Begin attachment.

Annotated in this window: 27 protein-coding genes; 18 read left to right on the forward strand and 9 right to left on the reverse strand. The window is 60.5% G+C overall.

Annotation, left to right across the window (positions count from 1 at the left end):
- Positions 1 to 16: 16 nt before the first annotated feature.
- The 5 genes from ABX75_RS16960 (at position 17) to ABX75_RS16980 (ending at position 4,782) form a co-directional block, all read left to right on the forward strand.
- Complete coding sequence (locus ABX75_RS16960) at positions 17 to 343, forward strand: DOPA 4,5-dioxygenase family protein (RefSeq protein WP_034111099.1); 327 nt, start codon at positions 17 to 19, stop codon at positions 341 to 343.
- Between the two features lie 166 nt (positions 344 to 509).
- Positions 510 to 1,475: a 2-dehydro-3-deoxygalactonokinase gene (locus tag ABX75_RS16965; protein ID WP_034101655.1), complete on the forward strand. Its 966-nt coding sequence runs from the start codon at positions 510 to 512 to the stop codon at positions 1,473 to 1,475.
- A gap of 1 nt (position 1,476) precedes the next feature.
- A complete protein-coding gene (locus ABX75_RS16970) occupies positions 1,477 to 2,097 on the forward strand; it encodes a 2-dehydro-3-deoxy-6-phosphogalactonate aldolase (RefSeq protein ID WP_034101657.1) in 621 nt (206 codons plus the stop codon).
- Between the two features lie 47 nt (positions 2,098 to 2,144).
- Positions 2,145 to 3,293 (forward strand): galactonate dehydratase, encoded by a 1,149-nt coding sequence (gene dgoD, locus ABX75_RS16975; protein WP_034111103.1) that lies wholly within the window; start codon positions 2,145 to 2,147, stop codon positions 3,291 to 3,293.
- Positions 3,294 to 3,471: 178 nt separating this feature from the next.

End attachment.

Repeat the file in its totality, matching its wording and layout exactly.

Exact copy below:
Annotated in this window: 27 protein-coding genes; 18 read left to right on the forward strand and 9 right to left on the reverse strand. The window is 60.5% G+C overall.

Annotation, left to right across the window (positions count from 1 at the left end):
- Positions 1 to 16: 16 nt before the first annotated feature.
- The 5 genes from ABX75_RS16960 (at position 17) to ABX75_RS16980 (ending at position 4,782) form a co-directional block, all read left to right on the forward strand.
- Complete coding sequence (locus ABX75_RS16960) at positions 17 to 343, forward strand: DOPA 4,5-dioxygenase family protein (RefSeq protein WP_034111099.1); 327 nt, start codon at positions 17 to 19, stop codon at positions 341 to 343.
- Between the two features lie 166 nt (positions 344 to 509).
- Positions 510 to 1,475: a 2-dehydro-3-deoxygalactonokinase gene (locus tag ABX75_RS16965; protein ID WP_034101655.1), complete on the forward strand. Its 966-nt coding sequence runs from the start codon at positions 510 to 512 to the stop codon at positions 1,473 to 1,475.
- A gap of 1 nt (position 1,476) precedes the next feature.
- A complete protein-coding gene (locus ABX75_RS16970) occupies positions 1,477 to 2,097 on the forward strand; it encodes a 2-dehydro-3-deoxy-6-phosphogalactonate aldolase (RefSeq protein ID WP_034101657.1) in 621 nt (206 codons plus the stop codon).
- Between the two features lie 47 nt (positions 2,098 to 2,144).
- Positions 2,145 to 3,293 (forward strand): galactonate dehydratase, encoded by a 1,149-nt coding sequence (gene dgoD, locus ABX75_RS16975; protein WP_034111103.1) that lies wholly within the window; start codon positions 2,145 to 2,147, stop codon positions 3,291 to 3,293.
- Positions 3,294 to 3,471: 178 nt separating this feature from the next.